Page:Great Speeches of the War.djvu/316

From Wikisource
Jump to navigation Jump to search
This page has been validated.
Rudyard Kipling

Or a band — not necessarily a full band, but a band of a few brasses and wood winds — is immensely valuable in districts where troops are billeted. It revives memories; it quickens associations; it opens and unites the hearts of men more surely than any other appeal. In that respect it assists recruiting perhaps more than any other agency. The tunes that it employs and the words that go with them may seem very far removed from heroism or devotion; but the magic and the compelling power are there to make men's souls realize certain truths which their minds might doubt.

More than that. No one—not even the adjutant—can say for certain where the soul of a battalion lives; but the expression of that soul is most often found in the Band. It stands to reason that a body of 1,200 men whose lives are pledged to each other's keeping must have some common means of expressing their thoughts and moods to themselves and to their world. The Band can feel the mood and interpret the thought.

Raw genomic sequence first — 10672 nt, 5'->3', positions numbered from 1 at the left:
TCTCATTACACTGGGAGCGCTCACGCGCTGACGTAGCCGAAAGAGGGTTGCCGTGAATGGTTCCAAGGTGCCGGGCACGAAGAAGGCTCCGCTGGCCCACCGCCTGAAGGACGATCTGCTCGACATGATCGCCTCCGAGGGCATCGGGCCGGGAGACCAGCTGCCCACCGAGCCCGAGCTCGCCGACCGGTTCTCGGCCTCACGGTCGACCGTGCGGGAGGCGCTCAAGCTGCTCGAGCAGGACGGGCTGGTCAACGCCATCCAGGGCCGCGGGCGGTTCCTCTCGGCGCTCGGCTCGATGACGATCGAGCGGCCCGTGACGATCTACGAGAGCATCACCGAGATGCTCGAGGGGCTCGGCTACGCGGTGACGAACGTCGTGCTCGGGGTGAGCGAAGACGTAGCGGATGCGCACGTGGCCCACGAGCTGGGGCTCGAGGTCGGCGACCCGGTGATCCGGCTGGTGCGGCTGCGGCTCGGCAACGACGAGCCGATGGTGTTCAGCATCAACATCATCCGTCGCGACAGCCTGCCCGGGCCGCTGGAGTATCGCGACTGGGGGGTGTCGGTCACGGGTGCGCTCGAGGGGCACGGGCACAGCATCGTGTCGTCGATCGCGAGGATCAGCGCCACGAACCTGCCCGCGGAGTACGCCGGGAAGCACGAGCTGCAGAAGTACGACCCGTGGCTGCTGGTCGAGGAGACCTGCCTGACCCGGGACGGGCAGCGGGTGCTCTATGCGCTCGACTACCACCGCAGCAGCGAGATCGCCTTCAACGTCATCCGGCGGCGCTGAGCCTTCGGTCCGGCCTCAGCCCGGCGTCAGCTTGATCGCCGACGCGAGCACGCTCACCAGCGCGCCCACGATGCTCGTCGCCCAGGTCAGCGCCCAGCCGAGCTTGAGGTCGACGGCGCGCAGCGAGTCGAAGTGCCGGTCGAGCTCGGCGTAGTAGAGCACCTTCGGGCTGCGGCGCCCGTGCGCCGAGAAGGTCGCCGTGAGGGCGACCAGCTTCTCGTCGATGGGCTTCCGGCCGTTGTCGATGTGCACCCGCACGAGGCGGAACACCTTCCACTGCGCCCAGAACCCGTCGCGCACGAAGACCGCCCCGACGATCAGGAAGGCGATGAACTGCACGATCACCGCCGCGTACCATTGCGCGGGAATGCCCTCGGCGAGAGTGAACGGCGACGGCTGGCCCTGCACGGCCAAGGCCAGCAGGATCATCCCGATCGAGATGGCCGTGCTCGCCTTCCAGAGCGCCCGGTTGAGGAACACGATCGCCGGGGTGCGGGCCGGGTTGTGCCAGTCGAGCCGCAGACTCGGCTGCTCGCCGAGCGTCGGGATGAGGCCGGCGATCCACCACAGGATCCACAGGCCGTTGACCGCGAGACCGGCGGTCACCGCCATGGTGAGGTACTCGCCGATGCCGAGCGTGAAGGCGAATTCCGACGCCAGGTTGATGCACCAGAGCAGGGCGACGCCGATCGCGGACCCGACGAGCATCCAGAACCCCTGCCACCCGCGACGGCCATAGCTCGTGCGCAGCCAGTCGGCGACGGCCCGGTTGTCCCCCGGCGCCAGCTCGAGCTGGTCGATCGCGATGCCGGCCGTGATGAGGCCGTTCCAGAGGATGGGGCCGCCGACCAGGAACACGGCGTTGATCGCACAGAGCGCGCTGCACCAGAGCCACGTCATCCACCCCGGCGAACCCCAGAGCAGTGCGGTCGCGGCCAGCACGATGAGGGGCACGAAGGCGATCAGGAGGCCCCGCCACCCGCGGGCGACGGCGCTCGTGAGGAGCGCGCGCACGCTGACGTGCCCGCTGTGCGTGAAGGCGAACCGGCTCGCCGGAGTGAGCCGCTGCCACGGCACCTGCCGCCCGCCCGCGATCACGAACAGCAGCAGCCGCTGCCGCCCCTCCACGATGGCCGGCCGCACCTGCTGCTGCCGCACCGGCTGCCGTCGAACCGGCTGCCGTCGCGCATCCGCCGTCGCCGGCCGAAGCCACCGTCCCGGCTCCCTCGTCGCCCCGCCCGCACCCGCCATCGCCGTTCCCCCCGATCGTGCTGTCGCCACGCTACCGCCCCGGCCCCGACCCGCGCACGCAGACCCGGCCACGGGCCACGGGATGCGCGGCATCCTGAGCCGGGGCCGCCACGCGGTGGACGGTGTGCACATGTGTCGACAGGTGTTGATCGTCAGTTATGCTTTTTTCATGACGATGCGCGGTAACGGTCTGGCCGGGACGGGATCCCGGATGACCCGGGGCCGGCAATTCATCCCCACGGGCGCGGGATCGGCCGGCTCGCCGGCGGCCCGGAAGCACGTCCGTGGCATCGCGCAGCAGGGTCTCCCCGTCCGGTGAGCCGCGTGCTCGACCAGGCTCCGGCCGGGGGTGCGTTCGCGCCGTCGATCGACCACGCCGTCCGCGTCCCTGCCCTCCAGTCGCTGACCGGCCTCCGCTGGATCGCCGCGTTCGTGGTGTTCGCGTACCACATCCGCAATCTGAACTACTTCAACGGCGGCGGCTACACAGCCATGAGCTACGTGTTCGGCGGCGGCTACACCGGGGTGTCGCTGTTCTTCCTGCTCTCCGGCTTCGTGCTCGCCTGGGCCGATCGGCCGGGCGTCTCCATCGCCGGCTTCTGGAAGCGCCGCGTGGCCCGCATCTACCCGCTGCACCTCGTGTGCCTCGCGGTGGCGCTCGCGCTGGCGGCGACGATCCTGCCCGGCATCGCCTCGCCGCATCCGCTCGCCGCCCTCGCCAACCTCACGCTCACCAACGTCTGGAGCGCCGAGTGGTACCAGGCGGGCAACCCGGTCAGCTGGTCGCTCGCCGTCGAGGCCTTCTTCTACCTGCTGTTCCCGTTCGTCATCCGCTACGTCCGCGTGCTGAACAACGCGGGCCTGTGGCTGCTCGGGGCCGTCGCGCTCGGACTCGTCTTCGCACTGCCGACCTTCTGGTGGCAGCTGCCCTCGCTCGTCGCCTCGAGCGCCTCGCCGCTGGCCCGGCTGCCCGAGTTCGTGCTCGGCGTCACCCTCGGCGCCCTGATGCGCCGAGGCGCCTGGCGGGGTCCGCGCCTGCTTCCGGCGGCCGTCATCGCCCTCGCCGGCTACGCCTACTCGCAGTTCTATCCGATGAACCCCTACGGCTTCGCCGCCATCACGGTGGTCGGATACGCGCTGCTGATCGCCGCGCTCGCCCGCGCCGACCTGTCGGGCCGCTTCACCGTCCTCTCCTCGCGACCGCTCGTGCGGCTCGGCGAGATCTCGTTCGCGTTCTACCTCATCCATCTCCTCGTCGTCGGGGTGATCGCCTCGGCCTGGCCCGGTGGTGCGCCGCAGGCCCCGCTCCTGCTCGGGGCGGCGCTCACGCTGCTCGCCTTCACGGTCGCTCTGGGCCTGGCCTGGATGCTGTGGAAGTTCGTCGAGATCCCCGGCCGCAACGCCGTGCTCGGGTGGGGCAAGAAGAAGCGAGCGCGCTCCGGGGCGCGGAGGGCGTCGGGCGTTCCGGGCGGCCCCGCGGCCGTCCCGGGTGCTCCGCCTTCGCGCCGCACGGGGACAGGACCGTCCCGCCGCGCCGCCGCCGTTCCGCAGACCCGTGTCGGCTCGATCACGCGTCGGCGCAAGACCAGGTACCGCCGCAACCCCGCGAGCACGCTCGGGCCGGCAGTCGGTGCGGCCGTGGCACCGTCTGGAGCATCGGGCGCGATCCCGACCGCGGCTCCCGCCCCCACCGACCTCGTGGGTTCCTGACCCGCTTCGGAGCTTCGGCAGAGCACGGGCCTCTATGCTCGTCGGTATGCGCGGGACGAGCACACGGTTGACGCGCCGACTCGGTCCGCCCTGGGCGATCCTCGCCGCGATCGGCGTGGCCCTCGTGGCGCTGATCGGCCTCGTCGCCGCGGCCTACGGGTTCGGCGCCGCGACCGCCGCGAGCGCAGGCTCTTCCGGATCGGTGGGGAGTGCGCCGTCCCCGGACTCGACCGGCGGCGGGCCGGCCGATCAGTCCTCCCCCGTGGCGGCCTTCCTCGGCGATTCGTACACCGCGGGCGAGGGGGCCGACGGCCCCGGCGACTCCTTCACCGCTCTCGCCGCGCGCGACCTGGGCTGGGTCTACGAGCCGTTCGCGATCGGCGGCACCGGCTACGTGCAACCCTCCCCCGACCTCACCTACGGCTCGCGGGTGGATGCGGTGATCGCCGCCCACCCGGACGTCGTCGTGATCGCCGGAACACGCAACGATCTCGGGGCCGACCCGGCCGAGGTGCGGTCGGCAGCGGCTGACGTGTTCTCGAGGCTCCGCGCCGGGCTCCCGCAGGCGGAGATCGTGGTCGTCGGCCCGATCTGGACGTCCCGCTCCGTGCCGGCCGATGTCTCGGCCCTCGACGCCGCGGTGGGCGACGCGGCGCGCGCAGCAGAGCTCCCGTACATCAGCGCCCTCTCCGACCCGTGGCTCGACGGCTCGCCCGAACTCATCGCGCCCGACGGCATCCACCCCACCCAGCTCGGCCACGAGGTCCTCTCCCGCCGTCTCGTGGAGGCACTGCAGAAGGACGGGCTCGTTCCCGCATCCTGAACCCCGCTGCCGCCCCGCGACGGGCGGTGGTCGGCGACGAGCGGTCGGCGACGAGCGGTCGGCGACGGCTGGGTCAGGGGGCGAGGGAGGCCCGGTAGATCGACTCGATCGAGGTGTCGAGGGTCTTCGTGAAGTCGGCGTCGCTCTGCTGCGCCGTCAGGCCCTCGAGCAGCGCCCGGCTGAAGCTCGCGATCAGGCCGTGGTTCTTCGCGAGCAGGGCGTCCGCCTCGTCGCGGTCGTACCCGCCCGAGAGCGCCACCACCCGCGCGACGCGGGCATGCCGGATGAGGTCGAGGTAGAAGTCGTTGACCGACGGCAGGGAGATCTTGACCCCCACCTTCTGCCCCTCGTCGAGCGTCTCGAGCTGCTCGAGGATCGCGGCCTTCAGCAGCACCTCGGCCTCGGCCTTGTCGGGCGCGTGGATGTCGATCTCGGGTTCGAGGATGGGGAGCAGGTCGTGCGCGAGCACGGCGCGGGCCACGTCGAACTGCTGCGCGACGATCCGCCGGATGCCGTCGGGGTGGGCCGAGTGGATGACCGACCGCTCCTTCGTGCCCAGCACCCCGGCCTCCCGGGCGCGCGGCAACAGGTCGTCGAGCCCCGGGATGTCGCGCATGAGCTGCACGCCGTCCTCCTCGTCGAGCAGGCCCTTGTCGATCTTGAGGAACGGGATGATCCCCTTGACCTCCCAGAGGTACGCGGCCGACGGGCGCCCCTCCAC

A wise and sympathetic bandmaster — and most that I have known have been that—can lift a battalion out of depression, cheer its sickness, and steady and recall it to itself in times of almost unendurable strain. You will remember a beautiful poem by Sir Henry Newbolt describing how a squadron of "weary big dragoons" were led on to renewed effort by the strains of a penny whistle and a child's drum taken from a toyshop of a wrecked French town. And I remember in a cholera camp in India, where the men were suffering very badly, the Band of the 10th Lincolns started a regimental sing-song one night with that queer defiant tune, "The Lincolnshire Poacher." You know the words. It was merely their regimental march, which the men had heard a thousand times. There was nothing in it except—except all England—all the East Coast—all the fun and daring and horseplay of young men bucketing about the big pastures by moonlight. But, as it was given, very softly, at that bad time in that terrible camp of death, it was the one thing in the world which could have restored — as it did — shaken men to pride, humour, and self-control. This is, perhaps, an extreme case, but by no means an exceptional one. A man who has had any experience of the Service can testify that a battalion is better for music at every turn—happier, easier to handle, and with greater zest for its daily routine, if that routine is sweetened by melody and rhythm—melody for the mind and rhythm for the body.